Denise40[Deleted User]
  • We are using that same handfasting ceremony, but we'd also like to have some readings too. Thanks for the info!
  • jenna8984jenna8984 clam bakes & patriots member
    5000 Comments Fifth Anniversary 500 Love Its First Answer

    This was ours

    ·         An excerpt "Union" by Robert Fulghum<?xml:namespace prefix = o ns = "urn:schemas-microsoft-com:office:office" />

    You have known each other from the first glance of acquaintance to the point of commitment. At some point, you decided to marry. From that moment of yes to this moment of yes, indeed, you have been making promises and agreements in an informal way. All those conversations that were held riding in a car or over a meal or during long walks – all those sentences that begin with “when we’re married” and continued with “I will and you will and we will” – those late night talks that included “someday” and “somehow” and “maybe” and all those promises that are unspoken matters of the heart. All these common things, and more, are the real process of a wedding. The symbolic vows that you are about to make are a way of saying to one another “You know all those things we’ve promised and hoped and dreamed– well, I meant it all – every word.” Look at one another and remember this moment in time. Before this moment you have been many things to one another – acquaintance, friend, companion, lover, dancing partner and even teacher – for you have learned much from one another in these last few years. Now you shall say a few words that take you across a threshold of life, and things will never quite be the same between you. For after these vows, you shall say to the world, this – is my husband. This – is my wife.



  • I've always loved the excerpt from The Velveteen Rabbit.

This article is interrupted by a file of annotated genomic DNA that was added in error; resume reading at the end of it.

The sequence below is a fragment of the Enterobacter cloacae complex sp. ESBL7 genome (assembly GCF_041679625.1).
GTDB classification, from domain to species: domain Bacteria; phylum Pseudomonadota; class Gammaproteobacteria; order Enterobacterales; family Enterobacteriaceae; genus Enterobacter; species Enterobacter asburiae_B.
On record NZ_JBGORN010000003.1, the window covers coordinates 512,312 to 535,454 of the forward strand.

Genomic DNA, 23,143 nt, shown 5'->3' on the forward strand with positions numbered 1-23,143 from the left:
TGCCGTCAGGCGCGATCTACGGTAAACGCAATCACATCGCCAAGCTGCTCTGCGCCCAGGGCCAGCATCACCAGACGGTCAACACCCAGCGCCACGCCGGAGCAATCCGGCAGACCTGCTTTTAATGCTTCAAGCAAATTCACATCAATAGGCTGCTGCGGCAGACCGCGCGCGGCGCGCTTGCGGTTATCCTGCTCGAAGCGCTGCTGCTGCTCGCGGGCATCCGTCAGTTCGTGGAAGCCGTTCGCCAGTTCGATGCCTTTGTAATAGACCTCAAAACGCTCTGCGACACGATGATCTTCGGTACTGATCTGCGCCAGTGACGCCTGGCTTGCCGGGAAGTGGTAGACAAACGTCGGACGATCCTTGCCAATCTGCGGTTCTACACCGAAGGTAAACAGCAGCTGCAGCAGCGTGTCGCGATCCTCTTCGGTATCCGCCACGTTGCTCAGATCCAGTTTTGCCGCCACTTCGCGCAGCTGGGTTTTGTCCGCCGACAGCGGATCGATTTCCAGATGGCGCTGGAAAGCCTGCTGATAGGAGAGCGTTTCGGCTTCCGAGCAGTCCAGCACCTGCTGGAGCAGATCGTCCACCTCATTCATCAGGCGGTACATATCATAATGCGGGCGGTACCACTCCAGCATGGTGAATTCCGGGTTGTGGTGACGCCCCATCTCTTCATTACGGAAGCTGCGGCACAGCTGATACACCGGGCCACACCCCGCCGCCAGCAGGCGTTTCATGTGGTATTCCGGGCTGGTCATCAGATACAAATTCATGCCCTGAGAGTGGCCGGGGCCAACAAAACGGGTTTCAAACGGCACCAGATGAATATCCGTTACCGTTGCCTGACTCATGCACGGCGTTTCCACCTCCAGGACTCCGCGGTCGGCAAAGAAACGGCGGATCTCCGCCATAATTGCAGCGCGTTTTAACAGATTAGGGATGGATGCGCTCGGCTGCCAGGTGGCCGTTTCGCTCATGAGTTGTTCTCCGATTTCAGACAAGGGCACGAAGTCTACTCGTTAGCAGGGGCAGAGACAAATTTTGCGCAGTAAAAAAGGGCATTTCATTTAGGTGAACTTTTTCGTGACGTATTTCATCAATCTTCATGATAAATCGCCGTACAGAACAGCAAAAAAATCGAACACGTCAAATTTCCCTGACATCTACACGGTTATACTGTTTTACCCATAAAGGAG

"What is REAL?" the Velveteen Rabbit asked the Skin Horse one day. "Does it mean having things that buzz inside you and a stick-out handle?"

    "Real isn't how you are made," said the Skin Horse. "It's a thing that happens to you. When a child loves you for a long, long time, not just to play with, but REALLY loves you, then you become Real."

    "Does it hurt?" asked the Velveteen Rabbit .

    "Sometimes," said the Skin Horse, for he was always truthful. "When you are Real you don't mind being hurt."

    "It doesn't happen all at once," said the Skin Horse. "You become. It takes a long time. That's why it doesn't happen often to people who break easily, or have sharp edges, or who have to be carefully kept. Generally, by the time you are Real, most of your hair has been loved off, and your eyes drop out and you get loose in your joints and very shabby. But these things don't matter at all, because once you are Real you can't be ugly, except to people who don't understand. But once you are Real you can't become unreal again. It lasts for always."
  • rcher912rcher912 Philadelphia member
    100 Love Its 100 Comments Name Dropper
    I actually love Kurt Vonnegut's short essay on extended families from his book Man Without a Country. It's very...Vonnegut, but it's so touching. It talks about how we all need a large support system, and how a marriage can't just be a man and a woman - that's not enough people for you to lean on.

    You should check it out!! If I were doing non-religious readings, I'd 100% include it.